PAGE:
Great Museums’ The Smithsonian National Zoo: Wild Thing! showcases the role of the National Zoo in preserving endangered species on the edge of extinction. The stars of this show - Giant Pandas, Cheetahs, Orangutans, and other animals on display at the Zoo - are “ambassadors” for their dwindling species in the wild.
As part of a worldwide conservation effort, scientists at the National Zoo breed endangered species for the purpose of re-introducing them to nature. The National Zoo is truly a park full of wild animals, but it is also a reminder that humans don’t rule the earth; we share it.
The National Zoo is a park full of wild animals. Many of the animals on display are critically endangered in the wild. Some are even extinct in nature and only exist in captivity. Some of the Zoo’s most important challenges involve engaging visitors and reminding them that we are all connected to what goes on out in the wild.
Where the Wild Things Roam
Orangutans once ruled the treetops throughout the tropical forests of Asia. Now they live only in Sumatra, in Borneo, and in captivity. Orangutans at the National Zoo have a “transit system” where they pass over the public courtyard. Visitors can look overhead, watching the way their bodies were designed to move.
Ambassadors to the Wild
Pandas are ambassadors for the cause of animal conservation. An endangered species, these black and white beauties hold the spotlight at the National Zoo. Housed along the Zoo’s “Asia Trail,” the giant panda exhibit is designed to mimic wild panda habitat in China.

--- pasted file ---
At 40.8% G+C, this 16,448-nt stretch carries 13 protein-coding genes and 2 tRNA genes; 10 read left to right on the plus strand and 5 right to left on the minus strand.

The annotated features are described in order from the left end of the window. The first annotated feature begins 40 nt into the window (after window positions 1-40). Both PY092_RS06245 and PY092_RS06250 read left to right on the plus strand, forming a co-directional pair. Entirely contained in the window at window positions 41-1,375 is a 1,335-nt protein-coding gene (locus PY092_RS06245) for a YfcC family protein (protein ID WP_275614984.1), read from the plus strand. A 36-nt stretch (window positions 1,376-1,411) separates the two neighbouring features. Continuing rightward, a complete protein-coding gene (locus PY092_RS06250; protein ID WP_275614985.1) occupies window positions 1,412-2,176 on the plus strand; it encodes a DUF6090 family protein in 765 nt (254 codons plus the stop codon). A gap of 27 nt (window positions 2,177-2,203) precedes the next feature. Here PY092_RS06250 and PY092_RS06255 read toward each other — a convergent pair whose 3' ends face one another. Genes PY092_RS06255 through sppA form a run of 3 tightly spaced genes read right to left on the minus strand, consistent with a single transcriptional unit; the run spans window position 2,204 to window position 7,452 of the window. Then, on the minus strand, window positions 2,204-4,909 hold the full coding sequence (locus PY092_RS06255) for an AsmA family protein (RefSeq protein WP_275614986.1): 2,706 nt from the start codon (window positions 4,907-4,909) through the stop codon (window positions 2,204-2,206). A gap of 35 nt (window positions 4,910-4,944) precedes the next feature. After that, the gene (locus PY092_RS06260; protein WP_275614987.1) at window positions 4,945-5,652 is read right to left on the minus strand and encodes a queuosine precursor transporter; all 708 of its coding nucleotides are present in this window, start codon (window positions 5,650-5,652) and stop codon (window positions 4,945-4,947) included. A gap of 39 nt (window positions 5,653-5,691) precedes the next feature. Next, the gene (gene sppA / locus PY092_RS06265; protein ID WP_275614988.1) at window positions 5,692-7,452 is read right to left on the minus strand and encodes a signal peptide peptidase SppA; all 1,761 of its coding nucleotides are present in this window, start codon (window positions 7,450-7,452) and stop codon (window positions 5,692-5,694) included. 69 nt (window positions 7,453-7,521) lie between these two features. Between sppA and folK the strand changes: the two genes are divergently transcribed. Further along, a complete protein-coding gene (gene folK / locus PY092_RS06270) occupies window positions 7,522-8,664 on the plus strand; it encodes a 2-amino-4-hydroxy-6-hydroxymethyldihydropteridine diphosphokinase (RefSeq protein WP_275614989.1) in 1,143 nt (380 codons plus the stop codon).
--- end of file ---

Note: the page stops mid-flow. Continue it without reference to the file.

The Life of a Zoo Vet
National Zoo veterinarians work with 2,800 different animals and hundreds of different species. A typical day may take them from a panda ultrasound, to ape training, to tending to a sick golden lion tamarin. A pregnant anteater? Not a problem for these specialists.
Spectacular cats provide hours of entertainment. Even at rest, these magnificent beasts are performing one of nature’s tasks – conserving energy for a hunt. A close-up look at one of these magnificent beasts gives Zoo visitors a fascinating glimpse of the strength, beauty and power of these iconic wild creatures.
Cheetahs-- Symbols of the Wild
Cheetahs are the world’s fastest land mammals. With deep chests, small waists and long legs, these animals are hunting specialists. But as the sources of their prey diminish due to habitat loss, their numbers are declining. Today, the greatest concentration of cheetahs in the wild is in Namibia, in Southern Africa. But they used to range throughout Africa, the Middle East and into India.
The Web of Life
Sloth bears live along the Zoo’s "Asia Trail." With three-inch long claws, they seem to be great predators, but they eat more insects and fruit than meat. Their claws are used for ripping open termite mounds. With their long snouts they blow a blast of air through to clear the extra dirt, then they suck up the bugs. These termites are about 90 percent of their diets
The Edge of Extinction
Protection of many species is maintained through a “Species Survival Plan,” which helps determine proper breeding matches through a “studbook” – almost like an animal dating service. This system tracks the most genetically valuable animals in order to produce the strongest offspring.